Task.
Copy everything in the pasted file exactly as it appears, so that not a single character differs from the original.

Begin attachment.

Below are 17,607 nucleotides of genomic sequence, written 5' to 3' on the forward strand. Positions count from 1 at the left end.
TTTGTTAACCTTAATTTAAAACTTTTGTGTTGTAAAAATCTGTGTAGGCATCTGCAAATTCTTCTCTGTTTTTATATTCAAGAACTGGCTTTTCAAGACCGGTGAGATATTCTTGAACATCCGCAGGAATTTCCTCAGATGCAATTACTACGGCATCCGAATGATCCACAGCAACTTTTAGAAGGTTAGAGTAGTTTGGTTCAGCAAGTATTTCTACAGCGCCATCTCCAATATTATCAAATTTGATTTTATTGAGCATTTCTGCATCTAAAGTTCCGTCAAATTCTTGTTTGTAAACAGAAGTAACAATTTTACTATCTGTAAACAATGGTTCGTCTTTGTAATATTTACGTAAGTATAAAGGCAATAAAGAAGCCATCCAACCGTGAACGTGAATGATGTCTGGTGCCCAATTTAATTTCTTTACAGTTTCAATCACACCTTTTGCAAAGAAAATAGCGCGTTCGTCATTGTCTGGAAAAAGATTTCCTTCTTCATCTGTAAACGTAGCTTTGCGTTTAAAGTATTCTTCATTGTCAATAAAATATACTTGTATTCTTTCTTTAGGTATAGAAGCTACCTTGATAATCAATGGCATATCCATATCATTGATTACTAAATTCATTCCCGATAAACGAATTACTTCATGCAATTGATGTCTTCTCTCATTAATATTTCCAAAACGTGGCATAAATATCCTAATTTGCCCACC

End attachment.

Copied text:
Below are 17,607 nucleotides of genomic sequence, written 5' to 3' on the forward strand. Positions count from 1 at the left end.
TTTGTTAACCTTAATTTAAAACTTTTGTGTTGTAAAAATCTGTGTAGGCATCTGCAAATTCTTCTCTGTTTTTATATTCAAGAACTGGCTTTTCAAGACCGGTGAGATATTCTTGAACATCCGCAGGAATTTCCTCAGATGCAATTACTACGGCATCCGAATGATCCACAGCAACTTTTAGAAGGTTAGAGTAGTTTGGTTCAGCAAGTATTTCTACAGCGCCATCTCCAATATTATCAAATTTGATTTTATTGAGCATTTCTGCATCTAAAGTTCCGTCAAATTCTTGTTTGTAAACAGAAGTAACAATTTTACTATCTGTAAACAATGGTTCGTCTTTGTAATATTTACGTAAGTATAAAGGCAATAAAGAAGCCATCCAACCGTGAACGTGAATGATGTCTGGTGCCCAATTTAATTTCTTTACAGTTTCAATCACACCTTTTGCAAAGAAAATAGCGCGTTCGTCATTGTCTGGAAAAAGATTTCCTTCTTCATCTGTAAACGTAGCTTTGCGTTTAAAGTATTCTTCATTGTCAATAAAATATACTTGTATTCTTTCTTTAGGTATAGAAGCTACCTTGATAATCAATGGCATATCCATATCATTGATTACTAAATTCATTCCCGATAAACGAATTACTTCATGCAATTGATGTCTTCTCTCATTAATATTTCCAAAACGTGGCATAAATATCCTAATTTGCCCACC